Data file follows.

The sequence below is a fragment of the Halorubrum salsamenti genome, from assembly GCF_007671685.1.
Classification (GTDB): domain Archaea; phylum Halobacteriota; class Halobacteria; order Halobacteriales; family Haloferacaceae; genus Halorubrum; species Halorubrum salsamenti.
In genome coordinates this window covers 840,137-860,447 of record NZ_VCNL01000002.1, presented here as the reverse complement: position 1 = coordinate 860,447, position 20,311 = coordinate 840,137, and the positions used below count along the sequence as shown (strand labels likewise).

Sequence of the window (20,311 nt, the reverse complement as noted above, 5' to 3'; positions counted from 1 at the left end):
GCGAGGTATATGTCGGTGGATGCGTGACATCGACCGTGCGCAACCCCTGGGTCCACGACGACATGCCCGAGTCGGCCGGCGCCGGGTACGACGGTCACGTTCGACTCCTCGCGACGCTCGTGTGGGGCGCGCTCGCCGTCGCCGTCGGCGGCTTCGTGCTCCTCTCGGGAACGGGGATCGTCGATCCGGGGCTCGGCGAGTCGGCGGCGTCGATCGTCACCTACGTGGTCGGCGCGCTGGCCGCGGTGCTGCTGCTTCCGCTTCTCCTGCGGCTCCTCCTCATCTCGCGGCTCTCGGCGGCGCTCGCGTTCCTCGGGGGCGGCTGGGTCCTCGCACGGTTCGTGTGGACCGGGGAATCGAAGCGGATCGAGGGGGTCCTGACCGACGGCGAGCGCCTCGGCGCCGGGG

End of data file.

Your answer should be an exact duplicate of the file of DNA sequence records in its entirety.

The sequence below is a fragment of the Halorubrum salsamenti genome, from assembly GCF_007671685.1.
Classification (GTDB): domain Archaea; phylum Halobacteriota; class Halobacteria; order Halobacteriales; family Haloferacaceae; genus Halorubrum; species Halorubrum salsamenti.
In genome coordinates this window covers 840,137-860,447 of record NZ_VCNL01000002.1, presented here as the reverse complement: position 1 = coordinate 860,447, position 20,311 = coordinate 840,137, and the positions used below count along the sequence as shown (strand labels likewise).

Sequence of the window (20,311 nt, the reverse complement as noted above, 5' to 3'; positions counted from 1 at the left end):
GCGAGGTATATGTCGGTGGATGCGTGACATCGACCGTGCGCAACCCCTGGGTCCACGACGACATGCCCGAGTCGGCCGGCGCCGGGTACGACGGTCACGTTCGACTCCTCGCGACGCTCGTGTGGGGCGCGCTCGCCGTCGCCGTCGGCGGCTTCGTGCTCCTCTCGGGAACGGGGATCGTCGATCCGGGGCTCGGCGAGTCGGCGGCGTCGATCGTCACCTACGTGGTCGGCGCGCTGGCCGCGGTGCTGCTGCTTCCGCTTCTCCTGCGGCTCCTCCTCATCTCGCGGCTCTCGGCGGCGCTCGCGTTCCTCGGGGGCGGCTGGGTCCTCGCACGGTTCGTGTGGACCGGGGAATCGAAGCGGATCGAGGGGGTCCTGACCGACGGCGAGCGCCTCGGCGCCGGGG